Tragedy Avoided: Resolved by Intelligent Decision

I salute Ms. Antoinette Tuff.  She did something few would have done.  She faced an armed intruder at the school where she worked, and got him to surrender.  No one was shot; nobody got hurt.

She was not the principal, the guidance counselor, a teacher or even a police officer–she was the bookkeeper.  Antoinette did not physically overtake or restrain him, but spoke to him.  She looked at him, and connected with her eyes.  She connected by displaying a peaceful demeanor, and with the words she so masterfully chose to use.  She never threatened or bullied him.  And, she didn’t panic–she stood in the face of adversity.

I wish to add further that the person she was dealing with has no reputation for making rational and intelligent decisions overall, and has displayed threatening behavior on several other occasions.  I’m sure you realize how this could make what Ms. Tuff was dealing with far more difficult than the situations most people ever have to face.

Ms. Tuff did something so many in so called “leadership” positions often have trouble doing; she spoke with him, and not just at him.  Ms. Tuff showed a wonderful ability that we all should envy, and that was to find a way to be persuasive by helping an adversary find a more intelligent choice than the one they’d started out to make.  And, she helped him to feel validated by making the better choice.

It was not harsh criticism or judgement he got from her, but conversation–dialogue. Ancient Greek philosophers knew several thousand years ago that dialogue was a much better way to resolve conflict and controversy than mere rhetoric.  Sometimes I think we’ve forgotten that, or for some reason, quit learning it.  Wouldn’t it be nice if the people we send to The United States Congress could learn how to do that?  Well, Thank you, Ms. Tuff.  Thank you very much.

*****

The incident mentioned here refers to an actual incident occurring at a school in DeKalb County, Georgia on Tuesday, August 20, 2013.  I understand several other school staff members, teachers, and police officers acted in exemplary professional manner, and I salute them as well.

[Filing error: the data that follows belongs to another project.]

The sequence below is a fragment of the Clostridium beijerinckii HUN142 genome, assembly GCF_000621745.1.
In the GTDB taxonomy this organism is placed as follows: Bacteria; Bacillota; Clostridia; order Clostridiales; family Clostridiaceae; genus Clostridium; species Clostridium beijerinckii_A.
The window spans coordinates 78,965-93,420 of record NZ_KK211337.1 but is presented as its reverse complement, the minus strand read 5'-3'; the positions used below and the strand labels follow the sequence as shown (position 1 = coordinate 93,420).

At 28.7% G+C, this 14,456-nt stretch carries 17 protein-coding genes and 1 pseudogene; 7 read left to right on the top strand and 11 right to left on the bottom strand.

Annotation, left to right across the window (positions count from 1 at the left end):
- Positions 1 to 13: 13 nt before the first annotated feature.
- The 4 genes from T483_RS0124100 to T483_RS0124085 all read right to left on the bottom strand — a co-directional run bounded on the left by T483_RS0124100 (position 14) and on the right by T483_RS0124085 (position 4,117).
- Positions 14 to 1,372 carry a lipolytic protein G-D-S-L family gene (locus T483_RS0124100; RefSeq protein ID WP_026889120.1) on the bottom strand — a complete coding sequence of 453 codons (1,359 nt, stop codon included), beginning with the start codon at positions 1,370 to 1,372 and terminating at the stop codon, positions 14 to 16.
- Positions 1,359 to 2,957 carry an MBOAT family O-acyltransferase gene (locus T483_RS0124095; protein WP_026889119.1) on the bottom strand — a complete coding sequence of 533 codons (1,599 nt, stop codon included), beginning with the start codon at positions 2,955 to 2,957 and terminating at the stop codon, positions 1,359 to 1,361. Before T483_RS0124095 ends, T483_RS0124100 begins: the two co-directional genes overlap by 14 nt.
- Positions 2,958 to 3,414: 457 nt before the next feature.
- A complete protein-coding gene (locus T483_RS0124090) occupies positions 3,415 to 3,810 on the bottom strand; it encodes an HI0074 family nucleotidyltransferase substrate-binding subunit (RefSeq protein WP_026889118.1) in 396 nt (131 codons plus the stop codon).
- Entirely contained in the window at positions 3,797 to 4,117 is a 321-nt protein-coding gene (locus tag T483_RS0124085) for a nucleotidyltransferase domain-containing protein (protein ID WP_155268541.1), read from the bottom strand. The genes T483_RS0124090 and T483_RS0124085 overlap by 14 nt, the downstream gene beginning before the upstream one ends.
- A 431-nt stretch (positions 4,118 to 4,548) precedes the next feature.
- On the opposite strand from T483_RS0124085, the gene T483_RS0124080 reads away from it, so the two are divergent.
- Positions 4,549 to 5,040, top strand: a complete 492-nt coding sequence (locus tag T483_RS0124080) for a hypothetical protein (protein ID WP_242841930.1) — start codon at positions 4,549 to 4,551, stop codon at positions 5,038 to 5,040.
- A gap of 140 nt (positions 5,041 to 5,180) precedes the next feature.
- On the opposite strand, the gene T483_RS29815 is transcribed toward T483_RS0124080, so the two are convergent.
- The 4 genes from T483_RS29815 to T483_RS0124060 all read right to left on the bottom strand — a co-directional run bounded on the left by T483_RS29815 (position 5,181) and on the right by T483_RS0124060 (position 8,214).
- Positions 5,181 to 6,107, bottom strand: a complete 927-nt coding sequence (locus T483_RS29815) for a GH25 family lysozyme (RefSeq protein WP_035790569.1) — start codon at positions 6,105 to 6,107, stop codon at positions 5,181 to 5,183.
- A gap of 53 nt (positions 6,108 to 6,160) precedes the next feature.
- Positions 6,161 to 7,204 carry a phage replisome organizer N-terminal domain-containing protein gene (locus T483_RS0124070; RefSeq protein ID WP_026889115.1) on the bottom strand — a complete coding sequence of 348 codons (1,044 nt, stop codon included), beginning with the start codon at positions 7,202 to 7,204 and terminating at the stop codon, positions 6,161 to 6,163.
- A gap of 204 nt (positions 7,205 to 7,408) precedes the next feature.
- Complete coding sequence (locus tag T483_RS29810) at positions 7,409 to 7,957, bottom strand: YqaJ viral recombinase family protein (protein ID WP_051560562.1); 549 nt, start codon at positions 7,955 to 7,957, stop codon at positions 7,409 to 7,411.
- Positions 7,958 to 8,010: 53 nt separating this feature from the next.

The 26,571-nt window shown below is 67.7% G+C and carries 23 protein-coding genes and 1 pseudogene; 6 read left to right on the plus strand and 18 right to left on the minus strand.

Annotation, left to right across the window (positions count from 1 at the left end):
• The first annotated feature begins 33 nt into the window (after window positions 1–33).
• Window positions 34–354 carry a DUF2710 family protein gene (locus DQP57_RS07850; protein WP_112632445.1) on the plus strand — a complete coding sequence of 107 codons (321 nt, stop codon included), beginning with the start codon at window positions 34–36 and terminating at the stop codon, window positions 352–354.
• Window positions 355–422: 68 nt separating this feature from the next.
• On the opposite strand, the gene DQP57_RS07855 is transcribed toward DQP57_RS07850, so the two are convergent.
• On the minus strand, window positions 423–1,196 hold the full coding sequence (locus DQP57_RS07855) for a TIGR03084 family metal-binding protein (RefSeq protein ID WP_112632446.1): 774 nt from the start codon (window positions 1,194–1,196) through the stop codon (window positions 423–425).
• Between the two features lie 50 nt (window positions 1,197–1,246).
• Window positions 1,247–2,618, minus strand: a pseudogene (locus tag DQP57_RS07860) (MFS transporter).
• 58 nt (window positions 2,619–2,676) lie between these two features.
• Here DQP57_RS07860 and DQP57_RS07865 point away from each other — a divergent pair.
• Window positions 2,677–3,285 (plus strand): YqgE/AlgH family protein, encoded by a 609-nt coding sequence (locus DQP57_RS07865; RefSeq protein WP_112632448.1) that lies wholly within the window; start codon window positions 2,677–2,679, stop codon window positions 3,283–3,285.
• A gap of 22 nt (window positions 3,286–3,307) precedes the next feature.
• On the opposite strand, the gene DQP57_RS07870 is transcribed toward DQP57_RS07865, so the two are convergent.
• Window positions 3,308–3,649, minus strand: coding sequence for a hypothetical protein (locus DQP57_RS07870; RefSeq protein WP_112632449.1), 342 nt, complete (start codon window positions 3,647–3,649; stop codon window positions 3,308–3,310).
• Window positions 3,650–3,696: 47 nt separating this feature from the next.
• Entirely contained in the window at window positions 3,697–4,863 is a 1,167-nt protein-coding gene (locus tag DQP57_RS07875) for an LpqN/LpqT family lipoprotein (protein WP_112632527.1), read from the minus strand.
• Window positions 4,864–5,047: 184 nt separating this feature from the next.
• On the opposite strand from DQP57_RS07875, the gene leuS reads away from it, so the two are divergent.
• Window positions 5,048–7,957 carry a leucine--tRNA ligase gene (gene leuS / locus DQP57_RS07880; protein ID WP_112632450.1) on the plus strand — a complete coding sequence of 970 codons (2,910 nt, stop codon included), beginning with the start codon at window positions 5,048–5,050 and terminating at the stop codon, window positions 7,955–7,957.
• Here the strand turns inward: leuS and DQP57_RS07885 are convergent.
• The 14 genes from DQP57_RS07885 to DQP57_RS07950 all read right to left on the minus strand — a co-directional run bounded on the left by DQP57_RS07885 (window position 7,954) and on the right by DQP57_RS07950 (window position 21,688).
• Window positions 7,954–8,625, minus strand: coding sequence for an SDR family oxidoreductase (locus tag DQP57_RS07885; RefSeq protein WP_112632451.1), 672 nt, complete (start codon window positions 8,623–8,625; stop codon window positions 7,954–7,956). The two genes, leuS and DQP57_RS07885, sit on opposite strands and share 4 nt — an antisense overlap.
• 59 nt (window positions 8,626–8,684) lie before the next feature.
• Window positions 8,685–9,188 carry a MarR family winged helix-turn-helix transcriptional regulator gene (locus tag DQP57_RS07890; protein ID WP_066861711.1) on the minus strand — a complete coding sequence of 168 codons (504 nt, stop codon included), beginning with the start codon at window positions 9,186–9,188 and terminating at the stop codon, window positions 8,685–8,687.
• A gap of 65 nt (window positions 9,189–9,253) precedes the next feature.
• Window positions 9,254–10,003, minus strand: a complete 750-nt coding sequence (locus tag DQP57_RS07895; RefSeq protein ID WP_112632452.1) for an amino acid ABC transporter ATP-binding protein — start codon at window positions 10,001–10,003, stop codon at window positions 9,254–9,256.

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9 responses to this post.

  1. Hands Clapping! Two Thumbs Up!! Wisdom and Bravery in Action!!

    Reply

  2. Well done, my admiration goes to Ms. Tuff – a true role model for all in how to relate

    “It was not harsh criticism or judgement he got from her, but conversation–dialogue. Ancient Greek philosophers knew several thousand years ago that dialogue was a much better way to resolve conflict and controversy than mere rhetoric. Sometimes I think we’ve forgotten that, or for some reason, quit learning it. ”

    Yes – we now have a fundamentally adversarial society. Competition is no longer about encouraging and celebrating excellence, achievement, and participation – it is about winning. Success is now determined solely in terms of material wealth or celebrity status. Territorialism and ownership now prevails over neighbourliness and community. Our legal, justice and political systems are adversarial and even our social institutions, churches, charities and educational institutions are more concerned with gaining higher status than others, than with satisfying their clients’ needs and achieving excellence for its own worth.

    Our world is no longer managed by peoples’ representatives working for the common good but by self-serving trans-global corporations; self-serving political opportunists; tin-pot dictators and masters of religious distortion and misrepresentation.

    Instead of recognising symptoms and seeking to rectify the underlying causes of them, our authorities pointlessly and continuously apply band-aids whilst claiming them to be solutions. Emotive key words are used to manipulate personal fears and perceptions and divert the majority from recognising the real causes of poverty; drug abuse; mental illness; disenfranchisement; slavery; corruption; aggression, ignorance and other clear signs of a dysfunctional and ailing society.